Mrs. O’Leary had started work at thirteen after she lied to a local dime store owner about her age so she could do weekend shifts.  When she had turned legal at sixteen, she worked two jobs and still managed to graduate high school early.  She took almost eight years to work her way through college, but she had accomplished that while raising her first three children.  Two more came after that.

When Mrs. O’Leary’s retirement did come, she worked until well after the last bell. She could still remember how surprised she was by the wrinkles on her hands as she pulled the faded paper elephants off the wall from above the alphabet banner. It was her thirtieth time taking down the circus elephants. Thirty sets of kids had passed through her class, more or less, successfully. On the last day of every one of those years, she’d end her class by saying:  Remember these elephants, class, because they led you from printing to cursive in one year. It was a big step for such little people.

On her retirement day, she had wondered how many of them remembered the elephants. The classroom was empty, and she had sat for a long time staring at the sloping letters decorating the pile of cutouts covering her desk.  She mouthed the printed names of every student before dropping their elephant into the garbage can.  Over some cutouts, she had said a little more: Sally, it was nice to have met you. Rick, you were a troublemaker, but we made it. Ming Lau, good riddance you little know-it-all. When she read the last paper in the stack, Charlie Banks, a C student who had improved to an A, she let his name slip from her fingers with a gesture that ended by wiping away tears.  Once the crying began, there was no stopping it, especially as she made her final rounds of good-byes. How hard it was to imagine that the other teachers would all return to work the following year without her.

Mrs. O’Leary had left the school at seven o’clock on her final day. She had returned home to lighted candles, soft music, and a champagne dinner.  She had tried not to let her husband hear the bitterness in her voice when she told him about the elephants, but the smudges around her eyes and the catch in her throat had been easy for Francis to read.  He had probably heard every unspoken word.  She remembered him leaning into her. He had squeezed her hand and then said,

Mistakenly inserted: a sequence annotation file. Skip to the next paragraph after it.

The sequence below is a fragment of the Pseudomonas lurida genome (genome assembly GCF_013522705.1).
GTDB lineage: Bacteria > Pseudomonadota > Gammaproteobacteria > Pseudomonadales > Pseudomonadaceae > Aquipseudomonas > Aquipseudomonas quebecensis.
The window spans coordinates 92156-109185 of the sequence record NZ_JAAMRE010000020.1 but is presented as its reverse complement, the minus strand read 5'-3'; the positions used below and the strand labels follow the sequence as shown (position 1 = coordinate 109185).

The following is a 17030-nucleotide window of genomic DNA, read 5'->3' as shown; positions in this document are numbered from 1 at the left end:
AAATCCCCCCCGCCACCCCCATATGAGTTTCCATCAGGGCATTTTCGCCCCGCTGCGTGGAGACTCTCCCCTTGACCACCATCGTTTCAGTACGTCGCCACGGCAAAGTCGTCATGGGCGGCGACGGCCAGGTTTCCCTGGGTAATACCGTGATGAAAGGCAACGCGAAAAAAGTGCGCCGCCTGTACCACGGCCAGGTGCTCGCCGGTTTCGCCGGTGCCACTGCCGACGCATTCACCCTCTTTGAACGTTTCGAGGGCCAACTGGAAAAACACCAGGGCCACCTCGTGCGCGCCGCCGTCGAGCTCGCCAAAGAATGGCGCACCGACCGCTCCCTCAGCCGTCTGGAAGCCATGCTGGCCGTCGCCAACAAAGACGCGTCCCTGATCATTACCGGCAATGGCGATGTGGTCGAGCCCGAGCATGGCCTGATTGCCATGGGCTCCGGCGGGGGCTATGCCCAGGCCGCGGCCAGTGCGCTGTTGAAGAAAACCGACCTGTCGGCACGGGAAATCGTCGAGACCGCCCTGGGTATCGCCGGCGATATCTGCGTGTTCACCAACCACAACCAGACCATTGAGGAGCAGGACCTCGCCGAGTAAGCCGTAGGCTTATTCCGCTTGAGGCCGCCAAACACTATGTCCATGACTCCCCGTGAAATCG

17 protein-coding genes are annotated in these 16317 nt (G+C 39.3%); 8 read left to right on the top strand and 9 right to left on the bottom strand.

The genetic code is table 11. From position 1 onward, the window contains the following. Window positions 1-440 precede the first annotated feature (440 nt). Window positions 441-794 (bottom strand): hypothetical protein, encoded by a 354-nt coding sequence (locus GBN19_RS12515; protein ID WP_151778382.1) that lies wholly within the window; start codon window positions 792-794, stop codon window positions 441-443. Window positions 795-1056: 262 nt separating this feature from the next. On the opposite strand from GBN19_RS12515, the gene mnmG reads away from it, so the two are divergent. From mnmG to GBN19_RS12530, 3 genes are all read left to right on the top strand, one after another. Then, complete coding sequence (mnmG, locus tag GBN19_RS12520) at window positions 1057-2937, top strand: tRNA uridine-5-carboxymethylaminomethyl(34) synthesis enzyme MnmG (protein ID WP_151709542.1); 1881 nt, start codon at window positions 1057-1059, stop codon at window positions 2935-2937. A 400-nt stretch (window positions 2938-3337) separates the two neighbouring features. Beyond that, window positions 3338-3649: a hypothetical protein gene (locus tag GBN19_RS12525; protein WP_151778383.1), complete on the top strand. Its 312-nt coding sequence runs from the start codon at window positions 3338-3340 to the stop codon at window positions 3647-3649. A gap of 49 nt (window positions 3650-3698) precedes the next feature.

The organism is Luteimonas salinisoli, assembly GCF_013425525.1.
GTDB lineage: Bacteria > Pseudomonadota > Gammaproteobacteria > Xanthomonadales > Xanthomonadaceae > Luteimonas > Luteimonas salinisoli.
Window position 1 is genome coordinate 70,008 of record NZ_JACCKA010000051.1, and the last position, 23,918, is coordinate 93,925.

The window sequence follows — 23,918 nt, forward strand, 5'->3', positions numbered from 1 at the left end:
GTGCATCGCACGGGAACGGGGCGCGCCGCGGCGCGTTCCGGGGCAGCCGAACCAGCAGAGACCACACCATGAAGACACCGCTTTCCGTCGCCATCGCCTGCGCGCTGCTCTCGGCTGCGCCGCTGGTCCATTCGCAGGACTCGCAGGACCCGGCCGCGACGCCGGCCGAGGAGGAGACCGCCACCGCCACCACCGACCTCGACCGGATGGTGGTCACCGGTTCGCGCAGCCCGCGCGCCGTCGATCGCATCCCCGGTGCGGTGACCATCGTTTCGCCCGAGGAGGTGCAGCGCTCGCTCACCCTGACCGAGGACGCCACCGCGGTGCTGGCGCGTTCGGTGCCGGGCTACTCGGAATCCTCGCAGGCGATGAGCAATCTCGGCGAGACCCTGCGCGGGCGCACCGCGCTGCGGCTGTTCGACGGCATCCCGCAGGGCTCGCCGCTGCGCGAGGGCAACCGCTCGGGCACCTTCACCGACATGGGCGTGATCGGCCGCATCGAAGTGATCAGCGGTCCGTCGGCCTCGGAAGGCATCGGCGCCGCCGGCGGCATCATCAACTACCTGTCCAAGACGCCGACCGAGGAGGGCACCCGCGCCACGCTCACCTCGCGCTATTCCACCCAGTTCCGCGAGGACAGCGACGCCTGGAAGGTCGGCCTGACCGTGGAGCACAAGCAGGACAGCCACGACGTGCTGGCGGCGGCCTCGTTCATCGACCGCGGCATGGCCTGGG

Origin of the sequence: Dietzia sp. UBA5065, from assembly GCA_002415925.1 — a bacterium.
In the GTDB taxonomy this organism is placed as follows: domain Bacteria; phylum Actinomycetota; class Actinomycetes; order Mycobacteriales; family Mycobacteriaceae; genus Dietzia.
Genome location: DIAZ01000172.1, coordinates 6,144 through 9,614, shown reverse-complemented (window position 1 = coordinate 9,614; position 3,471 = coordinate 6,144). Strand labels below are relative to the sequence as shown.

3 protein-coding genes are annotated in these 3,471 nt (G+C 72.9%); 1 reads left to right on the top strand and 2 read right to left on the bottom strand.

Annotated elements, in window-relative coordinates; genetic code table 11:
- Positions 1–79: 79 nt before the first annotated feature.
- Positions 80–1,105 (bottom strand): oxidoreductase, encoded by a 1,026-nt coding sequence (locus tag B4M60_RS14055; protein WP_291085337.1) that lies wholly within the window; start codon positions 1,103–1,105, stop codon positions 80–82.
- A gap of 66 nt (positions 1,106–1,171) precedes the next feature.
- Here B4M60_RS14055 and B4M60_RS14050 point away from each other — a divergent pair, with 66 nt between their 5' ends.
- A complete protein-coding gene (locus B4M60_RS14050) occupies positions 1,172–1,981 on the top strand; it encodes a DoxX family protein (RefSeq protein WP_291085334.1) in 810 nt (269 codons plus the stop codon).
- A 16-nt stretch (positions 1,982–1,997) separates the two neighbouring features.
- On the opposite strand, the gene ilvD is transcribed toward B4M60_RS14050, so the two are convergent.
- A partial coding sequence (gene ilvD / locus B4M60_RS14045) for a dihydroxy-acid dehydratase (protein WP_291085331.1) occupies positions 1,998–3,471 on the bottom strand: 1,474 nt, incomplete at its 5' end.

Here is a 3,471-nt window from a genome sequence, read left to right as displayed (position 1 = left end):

It’ll be grand for you and me, Em. We have all the time in the world now.

On the porch now, gazing at the canal, Mrs. O’Leary rested her hands in her lap. They were even more wrinkled than they had been then holding the elephants. She looked through the screen to the chocolate colored canal and heard her husband say,  “Did you hear me, Em? A whale, a big old Buluga. You can clean it with that good knife I bought you. Gut it good and clean. Wouldn’t that be a hoot?”

Mrs. O’Leary’s face tighten as if she was about to say something sharp.  Instead, she responded with a sigh, “Then buy me some new flip-flops, Dear. The others broke last year. And you’ll have to catch a whale that’s not quite so endangered.”

Mr. O’Leary laughed and drew back in his bamboo chair.  He watched a strong gust move through the trees lining the canal.  Some green willow switches tumbled airily from the heights and skipped across the rippled water like boats sailing fast for shore.  He lifted the cup to his mouth and drank the last of his coffee.  “Look at a big clean ocean instead of a dirty canal.  And when you get hungry, just go across the street to the Halifax and buy some fish.  Fresh out the water and wiggling wet.”